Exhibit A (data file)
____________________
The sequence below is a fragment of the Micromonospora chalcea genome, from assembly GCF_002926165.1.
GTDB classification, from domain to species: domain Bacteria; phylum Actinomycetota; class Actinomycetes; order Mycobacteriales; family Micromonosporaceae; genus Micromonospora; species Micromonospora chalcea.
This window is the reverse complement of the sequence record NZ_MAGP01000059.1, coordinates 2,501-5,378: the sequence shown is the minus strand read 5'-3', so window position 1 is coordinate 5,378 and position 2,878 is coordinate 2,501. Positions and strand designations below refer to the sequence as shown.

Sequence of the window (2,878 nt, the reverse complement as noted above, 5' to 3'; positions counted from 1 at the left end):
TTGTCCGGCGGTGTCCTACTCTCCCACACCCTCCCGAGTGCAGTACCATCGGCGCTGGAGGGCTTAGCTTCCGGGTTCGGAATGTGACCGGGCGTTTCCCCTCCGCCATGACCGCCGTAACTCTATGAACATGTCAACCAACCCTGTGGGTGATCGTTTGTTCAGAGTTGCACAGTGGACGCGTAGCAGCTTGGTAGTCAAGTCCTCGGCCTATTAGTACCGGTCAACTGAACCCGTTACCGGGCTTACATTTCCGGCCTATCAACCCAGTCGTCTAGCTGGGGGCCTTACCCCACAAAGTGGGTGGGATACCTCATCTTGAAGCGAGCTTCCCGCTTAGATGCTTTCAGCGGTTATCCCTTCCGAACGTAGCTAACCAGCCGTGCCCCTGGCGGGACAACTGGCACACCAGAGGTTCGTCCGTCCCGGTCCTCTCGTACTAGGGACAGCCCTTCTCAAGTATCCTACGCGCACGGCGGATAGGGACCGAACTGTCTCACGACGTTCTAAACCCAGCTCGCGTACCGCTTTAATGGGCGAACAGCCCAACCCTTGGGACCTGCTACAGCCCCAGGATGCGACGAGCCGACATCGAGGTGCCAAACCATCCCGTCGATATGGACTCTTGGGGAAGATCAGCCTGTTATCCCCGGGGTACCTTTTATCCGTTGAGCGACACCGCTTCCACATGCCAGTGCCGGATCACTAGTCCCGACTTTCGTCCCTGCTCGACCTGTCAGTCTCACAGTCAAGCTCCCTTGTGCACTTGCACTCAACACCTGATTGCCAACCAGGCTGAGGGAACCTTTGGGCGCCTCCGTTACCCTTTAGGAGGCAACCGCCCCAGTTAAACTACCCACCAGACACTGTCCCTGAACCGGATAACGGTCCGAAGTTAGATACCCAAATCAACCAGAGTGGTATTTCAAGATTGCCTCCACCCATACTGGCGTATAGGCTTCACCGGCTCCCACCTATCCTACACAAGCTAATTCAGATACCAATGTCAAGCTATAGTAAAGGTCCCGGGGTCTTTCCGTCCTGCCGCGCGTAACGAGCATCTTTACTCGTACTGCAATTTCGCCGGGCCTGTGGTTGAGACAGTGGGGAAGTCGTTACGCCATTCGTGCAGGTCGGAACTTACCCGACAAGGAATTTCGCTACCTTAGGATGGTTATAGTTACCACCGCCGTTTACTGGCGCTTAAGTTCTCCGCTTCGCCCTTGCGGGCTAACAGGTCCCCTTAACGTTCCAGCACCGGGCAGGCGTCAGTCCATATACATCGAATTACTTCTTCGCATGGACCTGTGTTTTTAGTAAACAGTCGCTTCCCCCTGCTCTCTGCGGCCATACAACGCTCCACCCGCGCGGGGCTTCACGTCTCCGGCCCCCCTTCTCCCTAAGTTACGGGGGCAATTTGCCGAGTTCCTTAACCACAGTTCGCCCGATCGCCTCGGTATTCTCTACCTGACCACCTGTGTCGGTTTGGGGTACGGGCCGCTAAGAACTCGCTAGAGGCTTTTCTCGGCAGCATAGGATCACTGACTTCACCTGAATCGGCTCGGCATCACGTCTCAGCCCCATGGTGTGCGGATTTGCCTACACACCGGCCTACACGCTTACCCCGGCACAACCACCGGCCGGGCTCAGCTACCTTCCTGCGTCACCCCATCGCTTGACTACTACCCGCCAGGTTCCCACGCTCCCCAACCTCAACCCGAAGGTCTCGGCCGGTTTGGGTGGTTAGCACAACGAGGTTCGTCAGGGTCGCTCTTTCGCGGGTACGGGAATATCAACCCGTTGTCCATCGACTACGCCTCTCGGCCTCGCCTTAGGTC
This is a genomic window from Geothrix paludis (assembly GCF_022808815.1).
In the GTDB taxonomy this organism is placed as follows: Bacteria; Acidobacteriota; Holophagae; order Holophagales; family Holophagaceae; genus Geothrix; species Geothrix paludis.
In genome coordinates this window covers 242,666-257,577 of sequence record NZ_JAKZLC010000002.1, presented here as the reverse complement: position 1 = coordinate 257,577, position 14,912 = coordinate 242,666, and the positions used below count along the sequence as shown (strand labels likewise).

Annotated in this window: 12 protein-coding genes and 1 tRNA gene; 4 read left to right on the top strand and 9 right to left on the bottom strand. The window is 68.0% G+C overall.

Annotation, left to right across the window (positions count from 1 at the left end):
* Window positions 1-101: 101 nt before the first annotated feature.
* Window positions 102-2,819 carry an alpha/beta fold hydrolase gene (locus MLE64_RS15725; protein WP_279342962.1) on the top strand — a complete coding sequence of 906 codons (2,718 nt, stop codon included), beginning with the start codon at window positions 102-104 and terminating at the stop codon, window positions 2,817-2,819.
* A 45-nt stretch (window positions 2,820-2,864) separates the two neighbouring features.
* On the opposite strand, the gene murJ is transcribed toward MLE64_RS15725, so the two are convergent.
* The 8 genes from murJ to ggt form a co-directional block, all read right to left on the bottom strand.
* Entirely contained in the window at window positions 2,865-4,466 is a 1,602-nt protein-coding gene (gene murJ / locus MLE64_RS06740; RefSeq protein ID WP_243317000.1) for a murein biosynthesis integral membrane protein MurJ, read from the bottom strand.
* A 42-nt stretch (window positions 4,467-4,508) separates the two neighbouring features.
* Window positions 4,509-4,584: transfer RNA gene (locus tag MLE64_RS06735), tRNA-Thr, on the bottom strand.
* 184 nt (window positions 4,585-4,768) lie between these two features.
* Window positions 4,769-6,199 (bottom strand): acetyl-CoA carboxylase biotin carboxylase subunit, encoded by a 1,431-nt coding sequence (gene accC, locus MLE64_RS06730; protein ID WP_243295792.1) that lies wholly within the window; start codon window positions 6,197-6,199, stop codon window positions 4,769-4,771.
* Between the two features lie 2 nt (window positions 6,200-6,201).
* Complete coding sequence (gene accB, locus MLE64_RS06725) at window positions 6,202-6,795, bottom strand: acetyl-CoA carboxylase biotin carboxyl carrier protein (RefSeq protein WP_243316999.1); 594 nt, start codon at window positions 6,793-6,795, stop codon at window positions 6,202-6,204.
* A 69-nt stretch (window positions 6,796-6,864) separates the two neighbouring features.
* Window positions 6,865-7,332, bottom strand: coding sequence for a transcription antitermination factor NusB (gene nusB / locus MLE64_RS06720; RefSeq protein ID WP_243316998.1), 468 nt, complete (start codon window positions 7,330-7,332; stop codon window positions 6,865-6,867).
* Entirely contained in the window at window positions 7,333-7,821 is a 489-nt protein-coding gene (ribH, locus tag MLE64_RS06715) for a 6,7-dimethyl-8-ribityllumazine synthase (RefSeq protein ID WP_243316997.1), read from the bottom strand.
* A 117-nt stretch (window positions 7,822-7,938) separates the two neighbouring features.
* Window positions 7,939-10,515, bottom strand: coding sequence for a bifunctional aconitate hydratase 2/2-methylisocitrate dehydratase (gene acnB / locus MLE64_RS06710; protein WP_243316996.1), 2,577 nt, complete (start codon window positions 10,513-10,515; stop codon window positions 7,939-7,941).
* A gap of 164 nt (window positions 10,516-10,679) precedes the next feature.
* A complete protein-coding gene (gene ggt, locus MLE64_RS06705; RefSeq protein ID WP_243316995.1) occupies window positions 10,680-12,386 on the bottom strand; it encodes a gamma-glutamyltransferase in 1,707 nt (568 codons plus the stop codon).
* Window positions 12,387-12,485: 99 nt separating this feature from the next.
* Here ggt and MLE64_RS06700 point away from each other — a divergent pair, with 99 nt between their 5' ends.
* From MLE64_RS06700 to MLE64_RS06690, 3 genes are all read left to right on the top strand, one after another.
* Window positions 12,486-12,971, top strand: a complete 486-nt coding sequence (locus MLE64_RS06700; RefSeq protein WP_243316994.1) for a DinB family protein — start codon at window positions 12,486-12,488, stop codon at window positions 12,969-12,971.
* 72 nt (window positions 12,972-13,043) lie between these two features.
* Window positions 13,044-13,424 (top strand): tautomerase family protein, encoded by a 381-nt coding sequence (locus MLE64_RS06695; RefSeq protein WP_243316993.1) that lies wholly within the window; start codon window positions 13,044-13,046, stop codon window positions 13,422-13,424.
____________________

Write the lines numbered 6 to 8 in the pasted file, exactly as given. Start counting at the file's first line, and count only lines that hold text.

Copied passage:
This is a genomic window from Geothrix paludis (assembly GCF_022808815.1).
In the GTDB taxonomy this organism is placed as follows: Bacteria; Acidobacteriota; Holophagae; order Holophagales; family Holophagaceae; genus Geothrix; species Geothrix paludis.
In genome coordinates this window covers 242,666-257,577 of sequence record NZ_JAKZLC010000002.1, presented here as the reverse complement: position 1 = coordinate 257,577, position 14,912 = coordinate 242,666, and the positions used below count along the sequence as shown (strand labels likewise).